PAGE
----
Corvette C4 (1984-1996)
The fourth generation Chevrolet Corvette was introduced at the close of 1982 production
as a 1984 model and ended in 1996, meaning that there's no such thing as a "1983
Corvette" (though 44 prototype 1983s were built, number 23 is the only survivor
and is housed at the National Corvette Museum in Bowling Green). The C4 Corvette
is known for its sleek look. Instead of fiberglass, it was made from reaction injected
molding plastics, a sheet molding compound. The C4 coupe also is the first Corvette
to have a glass hatchback (except for the 1982 Collector's Edition) for better storage
access. It also had all new brakes with aluminum calipers. The Corvette C4 came
standard with an electronic dashboard with digital liquid crystal displays for speed
and RPM. The C4 was a complete redesign of the previous generation, and the emphasis
was on handling. The C4 Corvette was proclaimed the best handling car ever when
it was released. This handling came with the benefit of a solid, uncompromising
ride. The unit-body frame used in the C4 was prone to rattles and squeaks due to
minimal sound deadening. Also due to the external unit-body frame, the door sills
were high and entry and exit have been likened to a "fall in and climb out" experience.
The emergency brake was relocated to between the seats in 1988 for easier entry
and exit. From 1984 through 1988, the Corvette was available with a Doug Nash "4+3"
transmission - a 4-speed manual coupled to an automatic overdrive on the top three
gears. This unusual transmission was a synergy that allowed corvette to keep a stout
4 speed, but add an overdrive. As technology progressed, it was replaced by a modern
ZF 6-speed manual. However, the C4 performance was hampered by its L98 250 hp (186
kW) engine until 1992, when the second-generation LT1 was installed, markedly improving
the C4s performance. 1996 was a high point of small block Chevrolet development
and the 330 hp (246 kW) LT4 was installed in all manual transmission cars.
During 1986, General Motors acquired Group Lotus, the U.K. based engineering consulting
and performance car manufacturing firm. The Corvette division approached Lotus with
the idea of developing the world's fastest production car, to be based on the C4
generation Corvette. With input from GM, Lotus designed a new engine to fit in place
of the L98 V8 that was powering the standard C4. The result was what GM dubbed the
LT5, an aluminum-block V-8 with the same bore centers as the L98, but with four
overhead camshafts, 32 valves. Lotus also designed a unique air management system
for the engine to provide a wider power band by shutting off 8 of the 16 intake
runners and fuel injectors when the engine was at part-throttle, while still giving
the ZR-1 a stellar 375 hp when at wide open throttle.
In addition to the engine, Lotus helped GM design the ZR-1's upgraded braking and
steering systems, and helped them pick the settings for the standard "ZX3" active
suspension system that Chevrolet was fitting to the car, helping to ensure that
the vehicle was more than just a modern-day muscle car with a big engine and no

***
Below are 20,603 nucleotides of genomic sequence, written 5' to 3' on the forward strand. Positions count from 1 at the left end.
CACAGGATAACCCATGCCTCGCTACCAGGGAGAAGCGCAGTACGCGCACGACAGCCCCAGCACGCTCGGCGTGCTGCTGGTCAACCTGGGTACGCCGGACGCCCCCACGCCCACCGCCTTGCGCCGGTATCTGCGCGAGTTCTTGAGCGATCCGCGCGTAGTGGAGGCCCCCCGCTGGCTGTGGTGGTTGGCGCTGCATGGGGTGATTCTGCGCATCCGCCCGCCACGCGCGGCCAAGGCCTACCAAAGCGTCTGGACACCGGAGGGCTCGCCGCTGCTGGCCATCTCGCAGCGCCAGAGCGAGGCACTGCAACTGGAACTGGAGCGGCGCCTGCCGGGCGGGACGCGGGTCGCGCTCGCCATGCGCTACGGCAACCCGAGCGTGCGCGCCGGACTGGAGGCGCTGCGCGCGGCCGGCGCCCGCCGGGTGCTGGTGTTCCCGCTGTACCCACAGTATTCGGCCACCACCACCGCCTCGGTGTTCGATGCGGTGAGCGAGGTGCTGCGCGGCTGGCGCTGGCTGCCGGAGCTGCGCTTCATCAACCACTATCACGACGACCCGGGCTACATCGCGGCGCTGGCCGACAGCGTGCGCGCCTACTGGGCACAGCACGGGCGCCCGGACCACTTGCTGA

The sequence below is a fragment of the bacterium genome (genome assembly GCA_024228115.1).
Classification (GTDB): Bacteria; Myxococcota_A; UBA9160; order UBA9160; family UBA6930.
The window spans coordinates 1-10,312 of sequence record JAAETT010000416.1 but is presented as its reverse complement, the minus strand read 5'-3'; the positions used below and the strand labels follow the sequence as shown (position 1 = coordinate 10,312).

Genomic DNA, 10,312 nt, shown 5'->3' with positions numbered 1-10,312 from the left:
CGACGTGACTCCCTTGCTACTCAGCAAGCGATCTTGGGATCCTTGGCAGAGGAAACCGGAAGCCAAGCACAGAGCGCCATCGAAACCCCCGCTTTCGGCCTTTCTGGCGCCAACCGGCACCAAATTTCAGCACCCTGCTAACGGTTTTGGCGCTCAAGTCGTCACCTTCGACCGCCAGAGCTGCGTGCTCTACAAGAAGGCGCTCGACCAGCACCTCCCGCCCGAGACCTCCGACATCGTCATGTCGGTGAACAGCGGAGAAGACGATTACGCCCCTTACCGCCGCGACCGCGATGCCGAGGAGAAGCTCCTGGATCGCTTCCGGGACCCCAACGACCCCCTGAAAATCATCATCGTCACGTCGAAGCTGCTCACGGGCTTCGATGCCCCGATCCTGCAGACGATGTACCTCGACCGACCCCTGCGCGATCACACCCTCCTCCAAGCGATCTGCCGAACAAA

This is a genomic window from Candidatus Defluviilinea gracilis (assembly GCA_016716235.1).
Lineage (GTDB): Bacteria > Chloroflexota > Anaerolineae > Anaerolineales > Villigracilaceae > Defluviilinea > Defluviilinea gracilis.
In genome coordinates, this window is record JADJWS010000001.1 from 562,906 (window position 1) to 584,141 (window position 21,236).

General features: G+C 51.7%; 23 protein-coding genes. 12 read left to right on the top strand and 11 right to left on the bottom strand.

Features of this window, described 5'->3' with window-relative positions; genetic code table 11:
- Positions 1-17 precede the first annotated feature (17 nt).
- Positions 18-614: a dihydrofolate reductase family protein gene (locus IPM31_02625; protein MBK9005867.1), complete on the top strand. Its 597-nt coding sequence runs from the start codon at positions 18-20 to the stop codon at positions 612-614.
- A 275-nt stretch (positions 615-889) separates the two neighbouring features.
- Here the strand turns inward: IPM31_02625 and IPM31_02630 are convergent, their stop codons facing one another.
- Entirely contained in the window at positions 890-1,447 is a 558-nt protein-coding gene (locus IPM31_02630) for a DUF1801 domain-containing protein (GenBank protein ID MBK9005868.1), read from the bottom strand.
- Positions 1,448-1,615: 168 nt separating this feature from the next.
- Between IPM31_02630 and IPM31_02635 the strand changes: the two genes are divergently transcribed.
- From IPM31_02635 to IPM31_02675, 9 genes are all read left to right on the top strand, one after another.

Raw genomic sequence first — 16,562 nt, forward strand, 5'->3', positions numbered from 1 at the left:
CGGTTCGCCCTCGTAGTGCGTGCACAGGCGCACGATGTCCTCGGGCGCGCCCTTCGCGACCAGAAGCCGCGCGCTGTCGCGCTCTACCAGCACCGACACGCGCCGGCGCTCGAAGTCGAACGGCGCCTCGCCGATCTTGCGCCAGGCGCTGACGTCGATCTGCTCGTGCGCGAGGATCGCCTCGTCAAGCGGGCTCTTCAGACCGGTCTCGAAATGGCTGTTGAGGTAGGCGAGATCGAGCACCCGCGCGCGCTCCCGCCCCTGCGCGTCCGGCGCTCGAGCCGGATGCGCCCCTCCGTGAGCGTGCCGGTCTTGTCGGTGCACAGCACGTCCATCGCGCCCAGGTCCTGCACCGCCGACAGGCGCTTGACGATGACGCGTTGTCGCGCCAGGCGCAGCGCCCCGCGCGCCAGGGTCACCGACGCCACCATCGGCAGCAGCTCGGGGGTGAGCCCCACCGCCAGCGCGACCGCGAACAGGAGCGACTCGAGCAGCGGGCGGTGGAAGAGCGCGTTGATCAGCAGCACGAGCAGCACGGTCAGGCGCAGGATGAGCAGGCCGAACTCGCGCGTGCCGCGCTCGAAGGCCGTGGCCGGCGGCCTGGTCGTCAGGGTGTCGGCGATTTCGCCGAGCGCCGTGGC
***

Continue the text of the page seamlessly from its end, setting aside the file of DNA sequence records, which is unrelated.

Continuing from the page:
real capability on the track.
GM found that the engine required special assembly, and that neither the Corvette
plant in Bowling Green Kentucky nor any of their normal production facilties could
handle the workload. Mercury Marine corporation of Oklahoma was contracted to assemble
the engines and ship them to the Corvette factory in Bowling Green where the ZR-1s
were being assembled.
The vehicle went on sale in 1990 and was available only as a coupe. It was distinguishable
from other Corvette coupes by its wider tail section, 11" wide rear wheels and its
new convex rear fascia with four square shaped taillights and a CHMSL (center high
mounted stop lamp) attached to the top of the hatch glass instead of between the
The ZR-1 displayed stunning ability both in terms of acceleration and handling capabilties,
but carried with it an astonishingly high price. MSRP for the ZR-1 in 1990 was $58,995,
almost twice the cost of a non-ZR-1, and had ballooned to $66,278 by 1995; it has
been rumored that some dealers successfully marked units as high as $100,000. Even
at base MSRP, this meant that the ZR-1 was competing in the same price bracket as
cars like Porsche's 964, making it a hard sell for GM dealers.
In 1991, the ZR-1 and base model received updates to body work, interior, and wheels.
The rear convex fascia that set the 1990 ZR-1 apart from the base model found its
way to all models, making the high-priced ZR-1 even less distinguishable. Further
changes were made in 1992, including extra ZR-1 badges on the fenders and making
traction control a standard feature, and in 1993, when Lotus designed modifications
were made to the cylinder heads, exhaust system and valvetrain of the LT5, bringing
horsepower up to 405. In addition, a new exhaust gas recirculation system improved
emissions control. The model remained nearly unchanged into the 1995 model year,
after which the ZR-1 was discontinued as the result of waning interest and the fact
that Chevrolet had never been able to sell them easily. A total of 6,939 ZR-1s were
manufactured over the six year period.
Not until the debut of the C5 platform Z06 would Chevrolet have another production
Corvette capable of matching the ZR-1's performance, however.